As part of our study of Canadian History, we learned about the formation of the United Nations in 1945. We remembered learning about the League of Nations a few weeks ago, especially when we watched Paris 1919. I wanted to pause our study of Canadian History and take a few days to cover the United Nations, what it is and their role in the world. This topic crosses over to world geography and world news. I found a few resources that I wanted to share with you. These were very helpful to me to introduce this topic to my two older children (12 and 13).
We visited the United Nations website for kids and educators called United Nations Cyberschoolbus. This website is filled with information, lesson plans, games, quizzes, and more. We haven't explored the whole website yet. Some of the links didn't work for us, but that might be a problem from our end.
Here are a few links that we found helpful:
The Food Force is a video game on world hunger. It has six different missions and is geared to 8-13 year olds. The objective is to teach children about the logistical challenges of delivering food aid in a major humanitarian crisis. Here are some screen shots:
The Water Quiz where we learned interesting facts about water.
The UN Intro to learn about the history of the United Nations.
The Millenium Development Goals link explains the eight goals that all 192 United Nations member states have agreed to achieve by the year 2015. Some of the goals are achieving primary education for all, reducing child mortality rates, fighting disease epidemics such as AIDS, and promoting gender equality.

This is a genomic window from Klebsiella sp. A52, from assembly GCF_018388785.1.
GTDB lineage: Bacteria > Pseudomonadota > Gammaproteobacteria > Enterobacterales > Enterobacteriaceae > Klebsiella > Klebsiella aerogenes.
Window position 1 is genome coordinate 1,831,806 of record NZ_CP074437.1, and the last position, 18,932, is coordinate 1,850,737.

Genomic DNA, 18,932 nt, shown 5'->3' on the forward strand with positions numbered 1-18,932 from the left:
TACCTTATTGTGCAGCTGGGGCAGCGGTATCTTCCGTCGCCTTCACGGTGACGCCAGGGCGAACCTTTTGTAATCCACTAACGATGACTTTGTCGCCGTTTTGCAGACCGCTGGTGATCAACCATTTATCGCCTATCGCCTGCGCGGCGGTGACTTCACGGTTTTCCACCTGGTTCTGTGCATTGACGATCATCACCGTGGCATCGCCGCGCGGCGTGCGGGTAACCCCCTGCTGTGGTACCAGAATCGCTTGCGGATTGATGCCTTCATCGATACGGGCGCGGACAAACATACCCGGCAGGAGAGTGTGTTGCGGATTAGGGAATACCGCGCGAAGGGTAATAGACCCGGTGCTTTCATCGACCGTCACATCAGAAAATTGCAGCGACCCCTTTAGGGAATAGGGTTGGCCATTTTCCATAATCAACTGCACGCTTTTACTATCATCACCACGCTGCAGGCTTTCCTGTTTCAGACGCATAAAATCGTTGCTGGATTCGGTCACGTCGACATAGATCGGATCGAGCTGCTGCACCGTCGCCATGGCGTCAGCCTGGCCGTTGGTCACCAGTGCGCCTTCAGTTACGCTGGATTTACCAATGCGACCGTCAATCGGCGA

Nadene at Practical Pages has a notebook page and a lapbook mini book free to download. We used the notebook page to write a short summary about what we learned.
While learning about the Millenium Development Goals, I was reminded of the young Canadian that started Free the Children. We spent some time reading about how he got started and the amazing work he has accomplished around the world. I think it is important for our children to see that anyone can make a difference.
Your local library will probably have several books on this subject. I was able to find one that related directly to Canada. The book "Canada and the United Nations" is written by Bev Cline.
The other book on the photo is by National Geographic, "Every Human Has Rights". It is "a photographic declaration for kids based on the United Nations Universal Declaration of Human rights with poetry from the ePals community". Thirty basic human rights are written and accompanied by a photo that illustrate each of them, along with a poem. You can read more about how this book came together here.
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